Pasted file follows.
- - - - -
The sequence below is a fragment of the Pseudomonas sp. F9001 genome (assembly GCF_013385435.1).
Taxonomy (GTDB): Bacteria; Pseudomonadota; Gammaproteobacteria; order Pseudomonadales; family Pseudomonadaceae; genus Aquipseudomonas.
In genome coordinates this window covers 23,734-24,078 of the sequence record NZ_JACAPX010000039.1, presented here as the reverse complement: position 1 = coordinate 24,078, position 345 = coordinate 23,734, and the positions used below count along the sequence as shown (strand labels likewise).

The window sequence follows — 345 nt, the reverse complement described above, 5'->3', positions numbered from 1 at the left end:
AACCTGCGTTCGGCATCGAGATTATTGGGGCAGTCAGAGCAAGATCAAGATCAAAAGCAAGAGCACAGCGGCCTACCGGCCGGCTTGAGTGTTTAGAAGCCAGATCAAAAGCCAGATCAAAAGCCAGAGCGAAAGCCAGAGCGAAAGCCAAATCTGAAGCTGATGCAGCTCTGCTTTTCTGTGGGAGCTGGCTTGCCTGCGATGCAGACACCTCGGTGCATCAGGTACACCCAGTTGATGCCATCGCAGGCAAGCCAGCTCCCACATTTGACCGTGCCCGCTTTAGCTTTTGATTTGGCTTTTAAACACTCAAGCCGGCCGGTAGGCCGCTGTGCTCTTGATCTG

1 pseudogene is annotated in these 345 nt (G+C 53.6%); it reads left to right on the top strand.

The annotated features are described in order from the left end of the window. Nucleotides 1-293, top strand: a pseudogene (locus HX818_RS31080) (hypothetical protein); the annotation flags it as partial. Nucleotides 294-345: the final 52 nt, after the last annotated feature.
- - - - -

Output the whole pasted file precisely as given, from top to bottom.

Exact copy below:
The sequence below is a fragment of the Pseudomonas sp. F9001 genome (assembly GCF_013385435.1).
Taxonomy (GTDB): Bacteria; Pseudomonadota; Gammaproteobacteria; order Pseudomonadales; family Pseudomonadaceae; genus Aquipseudomonas.
In genome coordinates this window covers 23,734-24,078 of the sequence record NZ_JACAPX010000039.1, presented here as the reverse complement: position 1 = coordinate 24,078, position 345 = coordinate 23,734, and the positions used below count along the sequence as shown (strand labels likewise).

The window sequence follows — 345 nt, the reverse complement described above, 5'->3', positions numbered from 1 at the left end:
AACCTGCGTTCGGCATCGAGATTATTGGGGCAGTCAGAGCAAGATCAAGATCAAAAGCAAGAGCACAGCGGCCTACCGGCCGGCTTGAGTGTTTAGAAGCCAGATCAAAAGCCAGATCAAAAGCCAGAGCGAAAGCCAGAGCGAAAGCCAAATCTGAAGCTGATGCAGCTCTGCTTTTCTGTGGGAGCTGGCTTGCCTGCGATGCAGACACCTCGGTGCATCAGGTACACCCAGTTGATGCCATCGCAGGCAAGCCAGCTCCCACATTTGACCGTGCCCGCTTTAGCTTTTGATTTGGCTTTTAAACACTCAAGCCGGCCGGTAGGCCGCTGTGCTCTTGATCTG

1 pseudogene is annotated in these 345 nt (G+C 53.6%); it reads left to right on the top strand.

The annotated features are described in order from the left end of the window. Nucleotides 1-293, top strand: a pseudogene (locus HX818_RS31080) (hypothetical protein); the annotation flags it as partial. Nucleotides 294-345: the final 52 nt, after the last annotated feature.